The Alchemy Of Vietnam’s Drinks Business With Kristian Harmston
Kristian Harmston, Founder of Alchemy Wines & Spirits Asia, on how he manages a company that distills the best from global trends.
Kristian Harmston. | Source: Co Nguyen for Vietcetera.
The Vietnamese drinks landscape is unrecognizable today compared with a decade ago. From shifting consumer preferences leading to the emergence of premium local brands to boutique breweries booming on a wave of craft beer popularity, there’s been a groundswell of innovation.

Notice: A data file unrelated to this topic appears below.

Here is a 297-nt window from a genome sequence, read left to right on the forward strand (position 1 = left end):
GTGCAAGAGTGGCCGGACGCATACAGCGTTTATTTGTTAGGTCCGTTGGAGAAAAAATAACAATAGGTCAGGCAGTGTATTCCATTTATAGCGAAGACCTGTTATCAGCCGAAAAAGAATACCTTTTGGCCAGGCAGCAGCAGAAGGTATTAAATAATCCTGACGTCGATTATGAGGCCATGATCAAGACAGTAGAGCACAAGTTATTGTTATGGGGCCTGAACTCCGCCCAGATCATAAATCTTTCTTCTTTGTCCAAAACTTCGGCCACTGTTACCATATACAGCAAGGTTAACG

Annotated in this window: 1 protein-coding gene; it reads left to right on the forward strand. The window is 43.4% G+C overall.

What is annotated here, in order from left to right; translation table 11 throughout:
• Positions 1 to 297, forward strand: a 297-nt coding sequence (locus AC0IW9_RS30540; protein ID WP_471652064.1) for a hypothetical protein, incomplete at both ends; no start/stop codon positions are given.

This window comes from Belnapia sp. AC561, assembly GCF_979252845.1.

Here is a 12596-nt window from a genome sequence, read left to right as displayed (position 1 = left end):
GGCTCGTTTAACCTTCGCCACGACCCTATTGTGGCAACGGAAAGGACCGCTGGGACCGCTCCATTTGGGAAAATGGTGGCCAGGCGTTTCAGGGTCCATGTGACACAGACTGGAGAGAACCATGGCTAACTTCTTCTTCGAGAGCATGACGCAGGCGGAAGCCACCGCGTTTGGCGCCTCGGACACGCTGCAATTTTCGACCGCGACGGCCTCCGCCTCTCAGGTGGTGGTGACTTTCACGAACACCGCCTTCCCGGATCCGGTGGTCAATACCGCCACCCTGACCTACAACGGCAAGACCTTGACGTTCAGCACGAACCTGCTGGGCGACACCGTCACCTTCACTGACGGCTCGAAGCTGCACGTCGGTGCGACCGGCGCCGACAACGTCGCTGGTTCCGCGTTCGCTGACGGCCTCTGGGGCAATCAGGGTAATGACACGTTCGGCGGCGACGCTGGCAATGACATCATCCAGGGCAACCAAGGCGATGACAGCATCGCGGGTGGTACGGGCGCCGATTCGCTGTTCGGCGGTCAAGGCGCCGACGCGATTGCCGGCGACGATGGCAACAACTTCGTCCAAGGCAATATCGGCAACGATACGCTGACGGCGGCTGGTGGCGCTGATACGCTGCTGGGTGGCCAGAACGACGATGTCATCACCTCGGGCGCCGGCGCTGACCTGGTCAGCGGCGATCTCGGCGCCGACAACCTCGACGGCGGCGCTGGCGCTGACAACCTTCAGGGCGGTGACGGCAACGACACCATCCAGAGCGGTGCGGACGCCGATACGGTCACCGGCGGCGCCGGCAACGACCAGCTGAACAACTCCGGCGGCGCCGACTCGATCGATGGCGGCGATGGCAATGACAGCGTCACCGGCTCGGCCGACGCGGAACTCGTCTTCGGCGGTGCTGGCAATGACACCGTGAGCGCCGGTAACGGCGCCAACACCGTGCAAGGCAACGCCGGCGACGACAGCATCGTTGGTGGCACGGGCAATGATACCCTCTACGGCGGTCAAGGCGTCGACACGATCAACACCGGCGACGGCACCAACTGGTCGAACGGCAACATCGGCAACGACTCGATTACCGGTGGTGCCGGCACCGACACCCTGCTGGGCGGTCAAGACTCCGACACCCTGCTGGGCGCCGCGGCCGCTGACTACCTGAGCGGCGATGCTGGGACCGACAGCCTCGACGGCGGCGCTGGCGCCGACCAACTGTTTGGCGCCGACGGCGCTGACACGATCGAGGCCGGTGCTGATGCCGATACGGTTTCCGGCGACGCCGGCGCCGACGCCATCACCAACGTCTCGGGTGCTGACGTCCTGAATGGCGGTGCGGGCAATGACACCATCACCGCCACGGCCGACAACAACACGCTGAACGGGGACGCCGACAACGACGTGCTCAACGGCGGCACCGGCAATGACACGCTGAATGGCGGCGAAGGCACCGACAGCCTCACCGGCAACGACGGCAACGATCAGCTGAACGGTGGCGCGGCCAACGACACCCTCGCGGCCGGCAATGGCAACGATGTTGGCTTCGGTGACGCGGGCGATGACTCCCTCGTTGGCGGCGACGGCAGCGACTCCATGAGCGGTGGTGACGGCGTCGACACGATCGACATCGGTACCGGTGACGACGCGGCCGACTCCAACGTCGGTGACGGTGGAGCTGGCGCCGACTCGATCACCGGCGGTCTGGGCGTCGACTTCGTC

One of Southeast Asia’s leading alcoholic beverage distributors, Alchemy Asia has been shaping Vietnam’s drinks landscape since the company’s founding in 2013.
In his interview for Vietcetera’s “How I Manage” series, Kristian Harmston, Group Managing Partner and Founder of Alchemy Wines & Spirits Asia, tells us about building a company that distills the best from the global trends while forging a unique path in Vietnam’s drinks industry.
What inspired you to found Alchemy Wines & Spirits Asia?
Around ten years ago, the drinks distribution industry in Vietnam was an open opportunity. At the time, I was working as a regional head for a leading beverage multinational across Southeast Asia, but constantly found barriers in finding strong professional distributors.